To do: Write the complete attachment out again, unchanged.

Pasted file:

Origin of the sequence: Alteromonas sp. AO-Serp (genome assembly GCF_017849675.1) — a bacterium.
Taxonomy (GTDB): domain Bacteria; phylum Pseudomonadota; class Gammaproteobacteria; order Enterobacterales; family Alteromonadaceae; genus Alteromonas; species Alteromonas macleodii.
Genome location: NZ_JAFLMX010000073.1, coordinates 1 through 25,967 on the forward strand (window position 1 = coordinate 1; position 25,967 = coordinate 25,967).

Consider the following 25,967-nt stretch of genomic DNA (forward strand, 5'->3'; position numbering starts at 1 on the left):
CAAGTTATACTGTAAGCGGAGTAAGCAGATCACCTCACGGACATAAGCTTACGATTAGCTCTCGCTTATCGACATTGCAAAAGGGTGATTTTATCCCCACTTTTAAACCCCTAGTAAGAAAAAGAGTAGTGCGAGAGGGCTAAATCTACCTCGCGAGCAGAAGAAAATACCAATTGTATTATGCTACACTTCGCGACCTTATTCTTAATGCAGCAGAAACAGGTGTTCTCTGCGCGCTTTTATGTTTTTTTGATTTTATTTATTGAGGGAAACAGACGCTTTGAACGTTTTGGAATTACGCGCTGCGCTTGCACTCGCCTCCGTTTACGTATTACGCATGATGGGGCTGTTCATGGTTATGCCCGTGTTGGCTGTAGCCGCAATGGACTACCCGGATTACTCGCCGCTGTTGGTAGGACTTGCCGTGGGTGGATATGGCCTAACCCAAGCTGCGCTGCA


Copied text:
Origin of the sequence: Alteromonas sp. AO-Serp (genome assembly GCF_017849675.1) — a bacterium.
Taxonomy (GTDB): domain Bacteria; phylum Pseudomonadota; class Gammaproteobacteria; order Enterobacterales; family Alteromonadaceae; genus Alteromonas; species Alteromonas macleodii.
Genome location: NZ_JAFLMX010000073.1, coordinates 1 through 25,967 on the forward strand (window position 1 = coordinate 1; position 25,967 = coordinate 25,967).

Consider the following 25,967-nt stretch of genomic DNA (forward strand, 5'->3'; position numbering starts at 1 on the left):
CAAGTTATACTGTAAGCGGAGTAAGCAGATCACCTCACGGACATAAGCTTACGATTAGCTCTCGCTTATCGACATTGCAAAAGGGTGATTTTATCCCCACTTTTAAACCCCTAGTAAGAAAAAGAGTAGTGCGAGAGGGCTAAATCTACCTCGCGAGCAGAAGAAAATACCAATTGTATTATGCTACACTTCGCGACCTTATTCTTAATGCAGCAGAAACAGGTGTTCTCTGCGCGCTTTTATGTTTTTTTGATTTTATTTATTGAGGGAAACAGACGCTTTGAACGTTTTGGAATTACGCGCTGCGCTTGCACTCGCCTCCGTTTACGTATTACGCATGATGGGGCTGTTCATGGTTATGCCCGTGTTGGCTGTAGCCGCAATGGACTACCCGGATTACTCGCCGCTGTTGGTAGGACTTGCCGTGGGTGGATATGGCCTAACCCAAGCTGCGCTGCA